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Review: Do You Dream Of Terra-Two? By Temi Oh

By Matthew Kresal

Space flight and alternate history, they're curious bedfellows, one might say. Both are born of dreams: one of what's out there, the other of what might have been. It's no surprise that the two have often gone hand in hand in countless works. Temi Oh's 2019 novel Do You Dream of Terra-Two? is one such example and a curious one for what it does in being a work of alternate history.

Oh's novel follows a recent trend of works, both alternate history and otherwise, with space exploration presented as an answer to climate change. Specifically, as has been the case with Mary Robinette Kowal's Lady Astronaut novels, the notion of colonizing other worlds to ensure humanity's survival from its worst effects. And like Kowal's novels, Oh explores the concept through the lens of alternate history. Oh's, however, is set far closer to our time, in the form of an alternate 2012.

And what a 2012 Oh creates. In many ways, it's very similar to a decade ago, with mentions of the 2008 recession, the London Olympics, Strictly Come Dancing, and so forth. It's a recognizable version of the recent past, but, of course, with a twist. Or, rather, a series of them. For example, the British Interplanetary Society (BIS) was founded not in 1933 but over a century earlier, circa 1812, giving rocket technology something of a headstart over our world. Or, in perhaps the most significant POD for the novel's timeline, the discovery of the titular Terra-Two's very existence in a binary star system in the early twentieth century and the theory, later proven, of an Earth-like extrasolar planet there. It is that world that is the destination, a century later, of ten astronauts, including six in their late teens, launched by the UK Space Agency (UKSA) to be the first settlers of this new world.

Making sense of Oh's timeline is a curious endeavor. There are mentions early in the novel of rockets used in the Napoleonic Wars and a replica First World War space shuttle in the BIS headquarters, for example. Yet, as the plot unfolds, there are references such as the 1967 Outer Space Treaty and Ed White still being the first American to walk in space on Gemini 4 that, while drawn from the real world, seem out of place in a timeline where space flight must have gotten a far earlier head start. Or, for that matter, how the confirmation of Terra-Two's existence or an expanded space program (which includes a Soviet presence on Mars because, in the novels 2012, the USSR still exists) with what one might assume would be a myriad of technological benefits has had surprisingly little impact on the wider world. Indeed, the technology seems a tad more advanced than the actual 2012 or a decade on as I write these words. What is more referenced, if sporadically, are social changes, such as a Christian group called the New Creationists, who view Terra-Two as nothing less than a second Garden of Eden. How does one make sense of the apparent contradictions?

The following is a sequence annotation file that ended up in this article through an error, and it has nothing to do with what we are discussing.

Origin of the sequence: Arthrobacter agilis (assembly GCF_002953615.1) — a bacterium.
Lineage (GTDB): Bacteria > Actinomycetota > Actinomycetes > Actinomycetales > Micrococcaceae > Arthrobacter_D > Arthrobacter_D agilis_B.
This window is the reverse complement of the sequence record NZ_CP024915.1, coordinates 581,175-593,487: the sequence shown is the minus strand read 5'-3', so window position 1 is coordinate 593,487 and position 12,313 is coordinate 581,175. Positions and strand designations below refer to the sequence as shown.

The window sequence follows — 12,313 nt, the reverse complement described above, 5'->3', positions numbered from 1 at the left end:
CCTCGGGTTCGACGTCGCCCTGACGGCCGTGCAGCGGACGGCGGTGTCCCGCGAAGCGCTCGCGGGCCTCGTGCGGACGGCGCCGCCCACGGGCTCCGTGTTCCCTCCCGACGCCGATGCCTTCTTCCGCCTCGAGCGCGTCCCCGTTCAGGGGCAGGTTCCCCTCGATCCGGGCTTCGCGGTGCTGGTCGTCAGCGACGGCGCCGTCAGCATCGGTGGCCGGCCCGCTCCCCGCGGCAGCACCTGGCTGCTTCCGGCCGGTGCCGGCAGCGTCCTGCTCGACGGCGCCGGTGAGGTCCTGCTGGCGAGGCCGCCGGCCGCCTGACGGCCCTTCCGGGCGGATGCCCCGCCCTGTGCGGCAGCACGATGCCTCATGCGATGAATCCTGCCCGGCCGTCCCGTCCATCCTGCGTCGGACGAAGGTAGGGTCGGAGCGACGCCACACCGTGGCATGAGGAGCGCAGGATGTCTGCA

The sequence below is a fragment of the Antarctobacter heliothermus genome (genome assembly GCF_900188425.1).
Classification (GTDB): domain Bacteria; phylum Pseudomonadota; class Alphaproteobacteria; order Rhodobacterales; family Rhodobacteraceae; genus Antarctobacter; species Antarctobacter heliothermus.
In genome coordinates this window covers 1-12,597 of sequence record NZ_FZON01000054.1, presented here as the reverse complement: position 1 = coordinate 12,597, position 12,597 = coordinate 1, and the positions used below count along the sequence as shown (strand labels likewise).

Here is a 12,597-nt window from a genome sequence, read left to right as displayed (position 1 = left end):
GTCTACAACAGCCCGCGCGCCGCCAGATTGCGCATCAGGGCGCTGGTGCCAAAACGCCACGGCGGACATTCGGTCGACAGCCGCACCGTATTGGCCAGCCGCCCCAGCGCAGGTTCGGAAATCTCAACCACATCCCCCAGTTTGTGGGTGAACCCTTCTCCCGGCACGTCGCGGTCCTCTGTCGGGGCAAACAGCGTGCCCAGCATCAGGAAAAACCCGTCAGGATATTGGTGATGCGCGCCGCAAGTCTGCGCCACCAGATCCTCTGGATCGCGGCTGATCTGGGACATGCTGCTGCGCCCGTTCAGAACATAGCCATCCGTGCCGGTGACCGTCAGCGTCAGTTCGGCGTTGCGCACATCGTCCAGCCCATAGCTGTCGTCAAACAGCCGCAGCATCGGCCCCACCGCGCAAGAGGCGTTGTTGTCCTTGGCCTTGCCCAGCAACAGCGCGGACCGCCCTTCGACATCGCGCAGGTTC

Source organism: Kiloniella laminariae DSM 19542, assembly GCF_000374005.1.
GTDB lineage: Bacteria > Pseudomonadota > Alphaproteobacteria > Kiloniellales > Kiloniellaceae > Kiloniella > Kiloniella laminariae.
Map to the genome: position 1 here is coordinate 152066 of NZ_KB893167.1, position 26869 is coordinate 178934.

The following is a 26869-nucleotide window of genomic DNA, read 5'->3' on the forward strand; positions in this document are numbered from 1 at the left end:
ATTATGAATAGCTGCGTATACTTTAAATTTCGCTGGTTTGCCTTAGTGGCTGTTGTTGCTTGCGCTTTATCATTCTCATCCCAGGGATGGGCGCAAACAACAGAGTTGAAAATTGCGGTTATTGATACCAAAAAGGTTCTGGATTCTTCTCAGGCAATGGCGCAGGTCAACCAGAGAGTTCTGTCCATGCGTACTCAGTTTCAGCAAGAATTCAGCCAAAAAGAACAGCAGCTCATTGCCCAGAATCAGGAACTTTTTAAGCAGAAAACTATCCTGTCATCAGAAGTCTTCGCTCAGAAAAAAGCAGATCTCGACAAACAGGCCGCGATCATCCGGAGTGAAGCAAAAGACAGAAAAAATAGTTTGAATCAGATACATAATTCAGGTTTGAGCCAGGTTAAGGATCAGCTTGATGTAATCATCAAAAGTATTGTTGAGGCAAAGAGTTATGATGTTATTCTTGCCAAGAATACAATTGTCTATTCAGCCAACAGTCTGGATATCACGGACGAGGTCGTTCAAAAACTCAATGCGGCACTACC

Perhaps by admitting that, honestly, it doesn't matter. The view shared by Sea Lion's founder Tom Black is that alternate history is a setting, not a genre. As a backdrop is how Oh uses it here, allowing her to tell a story that could have taken place in the near future, such as the film Interstellar did with an ecological crisis that sets its space mission in motion. By anchoring it in an alternate history, and one built upon the recent past, Oh conducts an immediacy to the reader with references to the familiar alongside more fantastical ideas.

Ultimately, what Oh and Do You Dream of Terra-Two? is interested in isn't the alternate history. The focus is on the six young human beings, the so-called Betas, three young men and three young women, in many respects the ultimate overachievers, all chosen to be sent on a 23-year journey to establish humanity's first outpost on a distant world alongside four experienced adult astronauts. It is through their eyes that readers make the journey, with Oh exploring what it must be like for those so young to decide the course of their lives at such an age and the effect it has upon them having the weight of humanity’s potential survival placed on their shoulders. While there is a dash of teenage angst, as one might expect, as conflicts arise and relationships blossom, it's by no means the defining characteristic of the novel. The wonder and boredom of space flight, where things go from mundane to terrifying in a heartbeat, is wonderfully captured here, as is the question of what makes someone literally want to get off this pale blue dot humanity calls home. Whether the journey makes or breaks them, or if everyone survives, isn't for this reviewer to spoil, but it's most definitely one worth taking with them.

If only to read a good example of alternate history as setting, as a place to tell a story, rather than the setting being the story.


Matthew Kresal is a fiction writer who has a (Sidewise Winning) story in the Alternate Australias Anthology by Sea Lion Press, and has also written a Sea Lion Press novel about Joe McCarthy.


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